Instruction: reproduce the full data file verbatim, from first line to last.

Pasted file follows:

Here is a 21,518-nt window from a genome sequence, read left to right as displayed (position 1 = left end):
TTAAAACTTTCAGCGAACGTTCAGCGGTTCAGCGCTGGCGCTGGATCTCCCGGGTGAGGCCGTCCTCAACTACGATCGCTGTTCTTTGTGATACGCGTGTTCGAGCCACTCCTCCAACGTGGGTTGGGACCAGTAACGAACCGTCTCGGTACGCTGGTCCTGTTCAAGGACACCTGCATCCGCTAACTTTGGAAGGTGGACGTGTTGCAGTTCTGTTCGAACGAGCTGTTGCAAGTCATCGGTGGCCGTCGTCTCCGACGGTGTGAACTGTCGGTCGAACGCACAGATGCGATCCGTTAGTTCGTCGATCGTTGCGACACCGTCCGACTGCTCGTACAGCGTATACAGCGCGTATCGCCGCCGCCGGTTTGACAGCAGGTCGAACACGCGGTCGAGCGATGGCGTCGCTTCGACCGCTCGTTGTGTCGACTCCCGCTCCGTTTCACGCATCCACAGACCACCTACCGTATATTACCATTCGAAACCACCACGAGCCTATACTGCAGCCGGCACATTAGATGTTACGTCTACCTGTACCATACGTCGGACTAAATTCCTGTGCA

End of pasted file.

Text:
Here is a 21,518-nt window from a genome sequence, read left to right as displayed (position 1 = left end):
TTAAAACTTTCAGCGAACGTTCAGCGGTTCAGCGCTGGCGCTGGATCTCCCGGGTGAGGCCGTCCTCAACTACGATCGCTGTTCTTTGTGATACGCGTGTTCGAGCCACTCCTCCAACGTGGGTTGGGACCAGTAACGAACCGTCTCGGTACGCTGGTCCTGTTCAAGGACACCTGCATCCGCTAACTTTGGAAGGTGGACGTGTTGCAGTTCTGTTCGAACGAGCTGTTGCAAGTCATCGGTGGCCGTCGTCTCCGACGGTGTGAACTGTCGGTCGAACGCACAGATGCGATCCGTTAGTTCGTCGATCGTTGCGACACCGTCCGACTGCTCGTACAGCGTATACAGCGCGTATCGCCGCCGCCGGTTTGACAGCAGGTCGAACACGCGGTCGAGCGATGGCGTCGCTTCGACCGCTCGTTGTGTCGACTCCCGCTCCGTTTCACGCATCCACAGACCACCTACCGTATATTACCATTCGAAACCACCACGAGCCTATACTGCAGCCGGCACATTAGATGTTACGTCTACCTGTACCATACGTCGGACTAAATTCCTGTGCA